After six consecutive `fly-away' events the Formula One fraternity heads to the Nurburgring next week for the first European event of the 1996 season. The Benson and Hedges Total Jordan Peugeot team were at Silverstone this week, preparing for...
After six consecutive `fly-away' events the Formula One fraternity heads to the Nurburgring next week for the first European event of the 1996 season. The Benson and Hedges Total Jordan Peugeot team were at Silverstone this week, preparing for the 68 lap race which takes place next Sunday (28th April) at the historic Eifel mountain venue.
All three Jordan drivers were on hand with new signing Gianni Morbidelli undertaking his first official test for the team. "1 just drove the 196 for a few `shakedown' laps before the cars went to Brazil!" said the Italian "this was my first proper test and it was a good opportunity to acclimatise myself to the team, and to the Jordan-Peugeot 196". He was joined on Wednesday by Martin Brundle, who handed over to team-mate Rubens Barrichello for the final day of running on Thursday. "As well as doing a shakedown with the three race cars before they went out to Germany, we also tested some new things" said Rubens. "The test went well, and there are a couple of aerodynamic tweaks which we tried out, which will have on the cars for the European GP"
Martin Brundle will carry out an additional exclusive test before he heads out to Germany. The team are heading to the Pembrey Circuit in South Wales where Brundle wilt spend Monday and Tuesday testing the Jordan-Peugeot 196
"The main aim of the test is for me to explore the parameters of the car away from the pressures of a race weekend" explained Martin. "It's also an opportunity to spend some time with Gary Anderson, and with my new engineer Paul White, developing our working relationship and getting to know each other's `modus operandi' a bit better
"We did masses of testing before the start of the season - probably more than I have ever done before - however, the emphasis of the work was on reliability" continued Brundle "It's undoubtedly paid dividends because we've had very few problems on that front. What I need to do now though is play around a bit with set-ups and generally experiment with the car; try out some of the ideas I have to adapt the 196 so that I can get the most out of it.
"Rubens and I have a notably different driving style. He comes into a corner slower than 1 do, but he's back on the power much quicker and he's developed a method of doing that without losing traction. I tend to attack much further into the apex, but in order to have a good balance through the corner I need to have the car much more secure at the back At the moment it's too loose; I'm sliding around which is costing me time.
"The problem was particularly evident at Melbourne and Argentina; both low grip circuits. You can't just dismiss certain events because they take place at tracks which don't suit your car so well. Rubens is driving brilliantly at the moment, but Jordan is a two car team and we both need to be right up there pushing hard at each and every event. I was genuinely quickest in the warm-up in Brazil, on old tyres, so the speed is still there. You don't suddenly lose the ability to drive quickly, as I'm sure David Coulthard would agree! I could change my driving style to suit the car, but it's far more productive to change the car to suit my driving style so that's one specific area were going to look at I've got a whole list of things I want to explore though, really just to broaden my knowledge of the way the Jordan car works.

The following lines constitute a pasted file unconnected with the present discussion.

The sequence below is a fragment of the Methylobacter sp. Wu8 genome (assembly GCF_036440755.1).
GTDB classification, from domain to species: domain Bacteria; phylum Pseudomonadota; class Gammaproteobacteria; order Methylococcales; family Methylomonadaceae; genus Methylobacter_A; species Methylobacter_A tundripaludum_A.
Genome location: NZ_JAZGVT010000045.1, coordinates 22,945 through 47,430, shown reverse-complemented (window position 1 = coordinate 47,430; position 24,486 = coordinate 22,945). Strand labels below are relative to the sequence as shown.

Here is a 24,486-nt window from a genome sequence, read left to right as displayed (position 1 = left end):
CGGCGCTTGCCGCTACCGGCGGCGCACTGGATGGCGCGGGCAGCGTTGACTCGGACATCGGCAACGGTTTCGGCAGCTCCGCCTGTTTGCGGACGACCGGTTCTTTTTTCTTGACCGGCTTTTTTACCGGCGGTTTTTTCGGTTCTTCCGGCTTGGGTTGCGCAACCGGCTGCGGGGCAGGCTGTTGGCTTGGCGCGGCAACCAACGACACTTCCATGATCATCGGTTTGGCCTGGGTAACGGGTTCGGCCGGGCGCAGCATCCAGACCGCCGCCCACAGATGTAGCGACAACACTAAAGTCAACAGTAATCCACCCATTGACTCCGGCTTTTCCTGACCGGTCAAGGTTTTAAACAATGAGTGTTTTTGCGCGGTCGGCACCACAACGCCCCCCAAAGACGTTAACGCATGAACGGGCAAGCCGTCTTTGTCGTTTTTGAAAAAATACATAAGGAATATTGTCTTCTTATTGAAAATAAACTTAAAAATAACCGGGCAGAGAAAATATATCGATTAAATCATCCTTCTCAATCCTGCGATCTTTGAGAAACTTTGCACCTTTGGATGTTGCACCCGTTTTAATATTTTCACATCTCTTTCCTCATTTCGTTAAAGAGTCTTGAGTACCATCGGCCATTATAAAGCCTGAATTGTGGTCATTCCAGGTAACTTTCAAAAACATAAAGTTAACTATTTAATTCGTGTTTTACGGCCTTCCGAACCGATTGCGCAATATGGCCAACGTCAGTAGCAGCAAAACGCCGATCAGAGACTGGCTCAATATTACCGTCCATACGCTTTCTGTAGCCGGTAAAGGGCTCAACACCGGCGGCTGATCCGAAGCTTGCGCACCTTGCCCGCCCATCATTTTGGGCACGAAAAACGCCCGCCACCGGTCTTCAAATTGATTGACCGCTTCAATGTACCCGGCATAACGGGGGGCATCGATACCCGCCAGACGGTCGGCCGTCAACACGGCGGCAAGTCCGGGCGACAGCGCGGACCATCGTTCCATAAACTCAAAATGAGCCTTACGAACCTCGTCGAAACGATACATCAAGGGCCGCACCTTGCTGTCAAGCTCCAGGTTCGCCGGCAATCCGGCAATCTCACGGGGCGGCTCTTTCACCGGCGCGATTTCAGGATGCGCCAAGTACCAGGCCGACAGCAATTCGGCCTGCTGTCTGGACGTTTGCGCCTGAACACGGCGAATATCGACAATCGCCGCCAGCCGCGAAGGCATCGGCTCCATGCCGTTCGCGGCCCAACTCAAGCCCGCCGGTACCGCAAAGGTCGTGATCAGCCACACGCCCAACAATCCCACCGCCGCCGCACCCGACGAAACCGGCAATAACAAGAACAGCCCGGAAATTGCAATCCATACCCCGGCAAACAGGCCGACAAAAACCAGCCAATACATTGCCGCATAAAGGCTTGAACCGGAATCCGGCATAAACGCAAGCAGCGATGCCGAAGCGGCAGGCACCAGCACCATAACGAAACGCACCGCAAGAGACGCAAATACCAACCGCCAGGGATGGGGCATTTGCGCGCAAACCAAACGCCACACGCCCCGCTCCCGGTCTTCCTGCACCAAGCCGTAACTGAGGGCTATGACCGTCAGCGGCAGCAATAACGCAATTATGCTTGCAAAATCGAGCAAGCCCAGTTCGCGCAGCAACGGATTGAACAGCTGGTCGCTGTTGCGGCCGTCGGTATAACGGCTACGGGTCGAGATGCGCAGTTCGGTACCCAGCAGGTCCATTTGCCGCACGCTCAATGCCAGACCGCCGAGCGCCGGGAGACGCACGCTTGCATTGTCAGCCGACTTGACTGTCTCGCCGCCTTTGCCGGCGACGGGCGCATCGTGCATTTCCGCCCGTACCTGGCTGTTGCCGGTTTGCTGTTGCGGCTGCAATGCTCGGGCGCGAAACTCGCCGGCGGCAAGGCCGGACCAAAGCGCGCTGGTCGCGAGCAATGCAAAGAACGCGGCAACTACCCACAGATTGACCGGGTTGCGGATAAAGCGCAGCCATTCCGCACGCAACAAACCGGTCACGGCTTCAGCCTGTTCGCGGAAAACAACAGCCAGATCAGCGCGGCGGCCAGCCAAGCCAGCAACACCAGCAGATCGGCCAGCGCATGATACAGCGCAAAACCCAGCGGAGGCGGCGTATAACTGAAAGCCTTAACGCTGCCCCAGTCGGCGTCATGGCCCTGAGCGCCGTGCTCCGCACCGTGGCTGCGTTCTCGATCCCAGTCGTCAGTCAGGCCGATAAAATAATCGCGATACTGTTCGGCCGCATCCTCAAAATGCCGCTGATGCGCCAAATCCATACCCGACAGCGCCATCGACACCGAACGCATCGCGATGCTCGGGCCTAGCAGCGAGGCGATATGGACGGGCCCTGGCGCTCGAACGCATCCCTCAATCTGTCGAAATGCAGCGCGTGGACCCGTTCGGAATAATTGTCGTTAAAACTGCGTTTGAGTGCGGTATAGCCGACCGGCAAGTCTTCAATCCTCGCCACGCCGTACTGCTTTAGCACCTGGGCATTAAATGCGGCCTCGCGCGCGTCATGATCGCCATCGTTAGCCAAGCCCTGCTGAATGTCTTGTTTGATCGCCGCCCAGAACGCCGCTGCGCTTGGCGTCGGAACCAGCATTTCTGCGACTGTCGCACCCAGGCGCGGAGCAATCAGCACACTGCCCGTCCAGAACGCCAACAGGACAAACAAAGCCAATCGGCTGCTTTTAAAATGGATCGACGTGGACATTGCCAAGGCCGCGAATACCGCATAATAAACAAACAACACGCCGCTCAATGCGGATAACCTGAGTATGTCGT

"It's also an opportunity to develop my working relationship with the engineers here, because each team operates in a different way. The chemistry between a driver and his race engineer is very important. He needs to be able to interpret my impressions of the car and use that in conjunction with the information he's getting from the telemetry. He has to trust my instincts and I have to trust misjudgements and, as with any new relationship, it takes time to build up that trust. It also takes time to develop the relationship to the extent that the engineer can pick up on all the nuances of what the driver is saying. My race engineer, Paul White, had to step in at short notice just before the Brazilian GP after Tim Holloway suffered a heart attack Ifs in everybody's best interests for Paul, Gary, and I to have some extra time working together so that we can understand each other that bit better before we head off to Germany.
"It's one of my biggest regrets that I never raced at the old Nurburgring. I find the new circuit a bit bland; the comers are all pretty much the same. The good thing about this race is that we'll have our trucks and motor homes back again. Six flyaways on the trot is an epic undertaking for the teams, and it'll be nice to be back in the comfort of familiar surroundings in the paddock. Judging by the weather forecast, that could be very important because it's certainly not going to be very comfortable when we're out on the track!"
-- Stephen M Baines
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